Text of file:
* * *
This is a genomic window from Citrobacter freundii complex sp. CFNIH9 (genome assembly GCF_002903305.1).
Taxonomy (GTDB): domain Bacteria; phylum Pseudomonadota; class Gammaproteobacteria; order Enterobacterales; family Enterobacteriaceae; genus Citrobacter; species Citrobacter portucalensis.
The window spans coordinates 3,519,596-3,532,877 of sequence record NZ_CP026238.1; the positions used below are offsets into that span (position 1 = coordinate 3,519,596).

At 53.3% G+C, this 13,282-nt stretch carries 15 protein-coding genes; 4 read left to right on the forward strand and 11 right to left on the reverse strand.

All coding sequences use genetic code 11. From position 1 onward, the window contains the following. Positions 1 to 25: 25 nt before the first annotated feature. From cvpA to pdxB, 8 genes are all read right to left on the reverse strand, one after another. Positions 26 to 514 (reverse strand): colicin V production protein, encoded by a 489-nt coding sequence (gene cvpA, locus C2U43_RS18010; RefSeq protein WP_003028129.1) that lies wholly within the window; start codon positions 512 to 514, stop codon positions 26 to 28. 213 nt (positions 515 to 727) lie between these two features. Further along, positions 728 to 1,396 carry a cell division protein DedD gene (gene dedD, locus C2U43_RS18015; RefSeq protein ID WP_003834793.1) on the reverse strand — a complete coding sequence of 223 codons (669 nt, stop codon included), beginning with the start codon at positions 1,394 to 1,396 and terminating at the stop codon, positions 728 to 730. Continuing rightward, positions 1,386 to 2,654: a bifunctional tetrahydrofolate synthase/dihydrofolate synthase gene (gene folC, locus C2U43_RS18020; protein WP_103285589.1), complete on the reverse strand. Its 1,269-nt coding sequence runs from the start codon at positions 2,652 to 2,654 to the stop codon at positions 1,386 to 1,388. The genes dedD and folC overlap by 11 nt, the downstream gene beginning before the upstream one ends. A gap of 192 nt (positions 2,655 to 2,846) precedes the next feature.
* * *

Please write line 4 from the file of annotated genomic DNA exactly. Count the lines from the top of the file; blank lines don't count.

At 53.3% G+C, this 13,282-nt stretch carries 15 protein-coding genes; 4 read left to right on the forward strand and 11 right to left on the reverse strand.